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Ill Wind
Rachel Caine
Roc, 352 pages

Ill Wind
Rachel Caine
Rachel Caine has been writing and publishing novels and short stories since 1991.  She is a former professional musician who has the distinction of having played with such musical legends as Henry Mancini, Peter Nero and John Williams. She's also an avid movie buff, a TV-holic, and prefers a good stout Guinness to wimpy American beers. Ill Wind is her first novel.

Stormwatch: Rachel Caine's Website
ISFDB Bibliography

Past Feature Reviews
A review by Victoria Strauss

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In the world of Rachel Caine's Weather Warden series, Mother Nature is out to get us. If she isn't attempting to blow us all away with hurricanes or drown us with monsoons, she's tossing us around with earthquakes and trying to burn us to a crisp with forest fires. The only force capable of opposing this awesome angry power is the Wardens Association, a shadowy organization whose operatives, capable of commanding fire, earth, water, and wind, keep nature just barely under control, and the human race a hairs-breadth from destruction.

Joanne Baldwin is a Weather Warden, with power over wind and water. Her Warden supervisors consider her something of a wild card, not just because of her power's unusual strength but because she's undisciplined and impulsive, inclined to act first and think later. Some of her supervisors, in fact, are downright hostile: Bad Bob Biringanine, for instance, who didn't want Joanne to become a Warden at all. If Bad Bob -- a legend among the Wardens for his intolerance and ferocious temper -- had had his druthers, she'd have been packed off to the Wardens' secret clinic for a power-ectomy.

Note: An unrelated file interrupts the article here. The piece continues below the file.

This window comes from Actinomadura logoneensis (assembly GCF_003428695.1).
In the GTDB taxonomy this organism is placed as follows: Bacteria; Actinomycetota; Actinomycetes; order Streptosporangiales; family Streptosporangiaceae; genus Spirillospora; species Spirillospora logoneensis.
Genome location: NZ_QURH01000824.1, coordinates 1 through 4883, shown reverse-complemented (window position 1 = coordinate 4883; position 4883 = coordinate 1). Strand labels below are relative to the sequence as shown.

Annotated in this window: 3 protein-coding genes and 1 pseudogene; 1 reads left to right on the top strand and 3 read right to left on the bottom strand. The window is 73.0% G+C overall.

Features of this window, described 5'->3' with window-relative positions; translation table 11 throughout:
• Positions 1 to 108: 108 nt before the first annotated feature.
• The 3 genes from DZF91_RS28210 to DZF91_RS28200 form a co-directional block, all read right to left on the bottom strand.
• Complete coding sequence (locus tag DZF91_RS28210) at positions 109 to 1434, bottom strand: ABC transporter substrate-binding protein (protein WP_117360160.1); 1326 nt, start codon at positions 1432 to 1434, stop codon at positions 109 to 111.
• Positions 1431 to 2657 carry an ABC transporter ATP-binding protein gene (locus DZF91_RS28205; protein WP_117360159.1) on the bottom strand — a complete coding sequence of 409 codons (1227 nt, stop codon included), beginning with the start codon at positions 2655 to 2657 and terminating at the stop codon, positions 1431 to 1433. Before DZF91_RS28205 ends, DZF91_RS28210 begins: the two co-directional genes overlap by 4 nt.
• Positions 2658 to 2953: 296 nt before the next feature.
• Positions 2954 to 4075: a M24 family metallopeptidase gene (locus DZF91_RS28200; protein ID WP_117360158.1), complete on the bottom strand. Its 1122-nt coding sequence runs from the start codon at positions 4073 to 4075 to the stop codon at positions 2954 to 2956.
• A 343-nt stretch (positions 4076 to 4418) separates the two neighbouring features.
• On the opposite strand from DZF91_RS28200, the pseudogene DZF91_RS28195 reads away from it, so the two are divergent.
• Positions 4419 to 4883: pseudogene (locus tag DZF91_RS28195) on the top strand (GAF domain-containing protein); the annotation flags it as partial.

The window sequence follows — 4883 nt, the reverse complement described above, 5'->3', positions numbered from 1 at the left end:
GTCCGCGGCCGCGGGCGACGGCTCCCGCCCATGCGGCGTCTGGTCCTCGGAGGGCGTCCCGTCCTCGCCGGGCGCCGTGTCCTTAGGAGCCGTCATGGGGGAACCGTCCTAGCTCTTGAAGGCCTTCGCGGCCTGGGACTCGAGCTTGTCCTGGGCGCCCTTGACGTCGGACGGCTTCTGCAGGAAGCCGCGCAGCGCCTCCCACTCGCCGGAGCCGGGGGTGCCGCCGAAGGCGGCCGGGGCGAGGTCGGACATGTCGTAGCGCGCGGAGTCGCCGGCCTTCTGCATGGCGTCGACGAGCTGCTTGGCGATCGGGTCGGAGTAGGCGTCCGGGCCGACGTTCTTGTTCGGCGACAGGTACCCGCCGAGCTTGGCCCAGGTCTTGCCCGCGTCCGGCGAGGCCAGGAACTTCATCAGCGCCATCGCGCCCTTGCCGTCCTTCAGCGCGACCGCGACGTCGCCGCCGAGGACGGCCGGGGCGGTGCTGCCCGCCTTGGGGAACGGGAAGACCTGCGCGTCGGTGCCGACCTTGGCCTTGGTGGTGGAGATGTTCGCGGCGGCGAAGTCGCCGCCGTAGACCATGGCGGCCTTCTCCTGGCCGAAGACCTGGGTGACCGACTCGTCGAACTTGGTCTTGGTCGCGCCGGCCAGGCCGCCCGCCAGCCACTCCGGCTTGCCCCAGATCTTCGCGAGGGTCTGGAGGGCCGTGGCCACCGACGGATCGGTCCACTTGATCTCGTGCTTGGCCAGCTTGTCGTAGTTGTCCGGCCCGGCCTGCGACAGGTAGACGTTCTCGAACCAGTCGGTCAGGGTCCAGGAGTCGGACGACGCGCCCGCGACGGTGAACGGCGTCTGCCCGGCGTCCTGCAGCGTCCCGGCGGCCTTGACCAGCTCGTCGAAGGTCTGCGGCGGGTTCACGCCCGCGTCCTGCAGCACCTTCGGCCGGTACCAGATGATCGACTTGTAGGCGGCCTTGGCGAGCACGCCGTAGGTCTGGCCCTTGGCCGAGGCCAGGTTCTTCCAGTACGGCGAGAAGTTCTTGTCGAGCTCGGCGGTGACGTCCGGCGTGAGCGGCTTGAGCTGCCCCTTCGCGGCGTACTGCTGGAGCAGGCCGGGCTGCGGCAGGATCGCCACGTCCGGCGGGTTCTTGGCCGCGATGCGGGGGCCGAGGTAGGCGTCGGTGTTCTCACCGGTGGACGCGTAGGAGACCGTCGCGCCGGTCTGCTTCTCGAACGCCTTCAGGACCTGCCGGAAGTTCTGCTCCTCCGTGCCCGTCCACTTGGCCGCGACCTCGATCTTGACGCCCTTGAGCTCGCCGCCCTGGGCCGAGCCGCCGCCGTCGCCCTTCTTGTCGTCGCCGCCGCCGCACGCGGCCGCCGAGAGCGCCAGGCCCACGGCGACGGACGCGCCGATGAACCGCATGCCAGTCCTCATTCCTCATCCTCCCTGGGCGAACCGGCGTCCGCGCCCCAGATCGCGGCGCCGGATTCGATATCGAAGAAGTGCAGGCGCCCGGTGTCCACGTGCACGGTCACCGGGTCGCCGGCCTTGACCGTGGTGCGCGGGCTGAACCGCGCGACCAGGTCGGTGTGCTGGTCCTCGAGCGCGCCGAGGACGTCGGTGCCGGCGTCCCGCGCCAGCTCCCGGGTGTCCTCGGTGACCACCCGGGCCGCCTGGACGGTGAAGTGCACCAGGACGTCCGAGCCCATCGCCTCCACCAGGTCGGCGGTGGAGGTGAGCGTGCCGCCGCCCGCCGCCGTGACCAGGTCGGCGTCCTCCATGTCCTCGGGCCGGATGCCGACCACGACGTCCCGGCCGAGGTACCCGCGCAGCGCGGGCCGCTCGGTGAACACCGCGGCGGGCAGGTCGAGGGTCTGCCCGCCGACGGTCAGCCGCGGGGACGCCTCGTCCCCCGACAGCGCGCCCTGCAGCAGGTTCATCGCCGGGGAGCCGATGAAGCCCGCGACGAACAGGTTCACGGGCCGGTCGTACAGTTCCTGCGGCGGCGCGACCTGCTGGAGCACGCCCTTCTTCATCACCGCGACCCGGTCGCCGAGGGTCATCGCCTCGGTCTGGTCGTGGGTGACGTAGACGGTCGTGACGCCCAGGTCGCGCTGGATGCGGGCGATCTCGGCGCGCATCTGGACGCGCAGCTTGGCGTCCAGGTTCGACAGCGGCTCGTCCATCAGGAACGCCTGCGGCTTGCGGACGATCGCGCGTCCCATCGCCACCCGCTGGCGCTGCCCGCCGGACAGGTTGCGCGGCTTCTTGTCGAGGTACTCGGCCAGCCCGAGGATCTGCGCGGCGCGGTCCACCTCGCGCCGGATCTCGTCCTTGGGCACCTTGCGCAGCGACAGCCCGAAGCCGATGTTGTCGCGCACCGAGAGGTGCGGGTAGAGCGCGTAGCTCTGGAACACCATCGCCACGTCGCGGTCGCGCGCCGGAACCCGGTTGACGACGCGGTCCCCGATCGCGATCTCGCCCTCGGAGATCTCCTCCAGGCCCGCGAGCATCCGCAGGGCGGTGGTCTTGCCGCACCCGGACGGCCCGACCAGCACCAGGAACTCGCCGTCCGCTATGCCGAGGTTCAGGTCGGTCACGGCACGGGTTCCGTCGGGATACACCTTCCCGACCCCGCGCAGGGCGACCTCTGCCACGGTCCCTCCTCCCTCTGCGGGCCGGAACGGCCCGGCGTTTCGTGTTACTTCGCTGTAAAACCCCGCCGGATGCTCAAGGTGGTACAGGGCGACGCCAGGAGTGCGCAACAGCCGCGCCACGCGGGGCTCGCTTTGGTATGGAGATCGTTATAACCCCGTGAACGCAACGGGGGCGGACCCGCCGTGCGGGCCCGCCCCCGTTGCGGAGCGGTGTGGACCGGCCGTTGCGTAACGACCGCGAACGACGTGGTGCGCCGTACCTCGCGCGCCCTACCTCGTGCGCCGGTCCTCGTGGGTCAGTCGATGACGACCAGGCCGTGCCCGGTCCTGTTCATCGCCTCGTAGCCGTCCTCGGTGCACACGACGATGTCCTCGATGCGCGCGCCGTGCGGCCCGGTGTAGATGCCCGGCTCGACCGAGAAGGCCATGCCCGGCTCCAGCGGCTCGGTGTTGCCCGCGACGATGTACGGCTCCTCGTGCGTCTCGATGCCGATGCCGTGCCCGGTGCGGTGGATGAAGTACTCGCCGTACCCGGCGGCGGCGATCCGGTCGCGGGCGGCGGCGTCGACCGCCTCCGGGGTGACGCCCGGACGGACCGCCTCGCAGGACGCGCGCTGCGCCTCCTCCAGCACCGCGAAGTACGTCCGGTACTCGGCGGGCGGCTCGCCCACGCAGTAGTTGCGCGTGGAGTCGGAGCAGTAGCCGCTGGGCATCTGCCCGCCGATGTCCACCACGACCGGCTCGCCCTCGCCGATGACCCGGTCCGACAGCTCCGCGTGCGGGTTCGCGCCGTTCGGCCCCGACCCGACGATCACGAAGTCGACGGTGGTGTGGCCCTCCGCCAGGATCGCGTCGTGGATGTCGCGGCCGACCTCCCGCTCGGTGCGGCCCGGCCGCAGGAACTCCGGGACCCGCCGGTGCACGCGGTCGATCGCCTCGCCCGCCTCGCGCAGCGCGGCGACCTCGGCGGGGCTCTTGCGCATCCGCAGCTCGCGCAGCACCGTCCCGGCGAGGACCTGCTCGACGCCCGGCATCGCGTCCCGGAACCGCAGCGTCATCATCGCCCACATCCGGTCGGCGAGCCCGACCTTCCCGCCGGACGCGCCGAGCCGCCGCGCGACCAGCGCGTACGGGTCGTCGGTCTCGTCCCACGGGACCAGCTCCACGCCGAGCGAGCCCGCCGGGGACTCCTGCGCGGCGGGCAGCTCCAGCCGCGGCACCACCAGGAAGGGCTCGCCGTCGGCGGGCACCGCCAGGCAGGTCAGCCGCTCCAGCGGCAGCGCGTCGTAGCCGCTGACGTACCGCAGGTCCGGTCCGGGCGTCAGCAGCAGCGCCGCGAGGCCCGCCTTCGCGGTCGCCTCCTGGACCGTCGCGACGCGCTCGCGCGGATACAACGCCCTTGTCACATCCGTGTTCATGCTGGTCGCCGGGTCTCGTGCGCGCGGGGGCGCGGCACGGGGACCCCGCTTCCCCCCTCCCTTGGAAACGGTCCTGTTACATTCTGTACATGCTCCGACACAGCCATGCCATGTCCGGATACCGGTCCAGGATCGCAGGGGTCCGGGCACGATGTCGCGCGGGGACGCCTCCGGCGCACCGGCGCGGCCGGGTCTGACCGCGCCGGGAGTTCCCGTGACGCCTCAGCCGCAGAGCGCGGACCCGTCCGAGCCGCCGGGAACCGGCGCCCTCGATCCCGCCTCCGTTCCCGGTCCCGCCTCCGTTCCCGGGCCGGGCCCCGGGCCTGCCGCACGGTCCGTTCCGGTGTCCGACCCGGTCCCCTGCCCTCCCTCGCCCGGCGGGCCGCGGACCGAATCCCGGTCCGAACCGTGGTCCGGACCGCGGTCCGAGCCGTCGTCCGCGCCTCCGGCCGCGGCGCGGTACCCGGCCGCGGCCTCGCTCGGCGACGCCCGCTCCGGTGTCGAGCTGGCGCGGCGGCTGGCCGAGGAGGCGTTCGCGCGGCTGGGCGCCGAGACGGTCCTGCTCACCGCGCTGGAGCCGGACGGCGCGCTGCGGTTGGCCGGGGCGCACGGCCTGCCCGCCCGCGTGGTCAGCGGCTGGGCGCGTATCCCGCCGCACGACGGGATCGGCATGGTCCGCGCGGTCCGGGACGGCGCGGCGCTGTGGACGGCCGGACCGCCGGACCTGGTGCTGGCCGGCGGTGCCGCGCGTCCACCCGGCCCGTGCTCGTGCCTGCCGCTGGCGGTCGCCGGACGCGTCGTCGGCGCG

Still, Joanne has done pretty well for herself, even managing to earn a commendation or two... that is, until the day she and Bad Bob finally have a showdown. Now she's on the run for murder, pursued by the Wardens Association -- and that's not even her biggest problem. Somehow, she has acquired a Demon Mark. Her only hope of getting rid of it before it entirely corrupts her is Lewis Orwell, the world's most powerful Warden. But Lewis vanished years ago, and no one has any idea where he may have gone -- except for one very slim clue he shared with Joanne just before he disappeared. Racing against time, the Wardens, and assorted Djinns, Joanne sets out to find him, while the mother of all storms builds up behind her and a mysterious enemy with murderous intentions keeps turning the elements against her.

The author blurb on the front of Ill Wind is from Jim Butcher -- an appropriate choice, since the basic premise does recall Butcher's popular Harry Dresden series: a wisecracking protagonist with a genius for getting into trouble, working magic in a slightly alternate contemporary world. There the similarities end, however. Caine makes this story very much her own, with crisp characterizations, snappy dialogue, an interestingly different magic system, some sexy romance, and lots of thrilling encounters with storms and heavy weather. Fast-paced action propels the present-time story, while Joanne's past unfolds suspensefully in flashbacks, so that the reason for her current plight only slowly becomes clear. Joanne herself is an appealing heroine, with a wry sense of humor that enlivens even the darkest encounters.

Some things don't quite add up. The Wardens don't seem to be a secret society (their training program is conducted at Princeton University), but it's not really clear how much the mundane world knows about what they do, or how aware ordinary people are of their supernatural powers. The logic of natural disasters vs. the Wardens' control of the elements is murky -- why, for instance, if there's a group of people who can command the rain (even with great difficulty), are there droughts that last for decades? And the plot twist at the end, which jogs the series in an unexpected direction, feels a bit too arbitrary. But it's all so entertaining, and you're rooting so hard for Joanne to resolve her dilemma, that you don't really mind. It's a fun start to a new series. The next installment, Heat Stroke, is due in 2004.

Copyright © 2003 Victoria Strauss

Victoria Strauss is a novelist, and a lifelong reader of fantasy and science fiction. Her most recent fantasy novel The Garden of the Stone is currently available from HarperCollins EOS. For details, visit her website.


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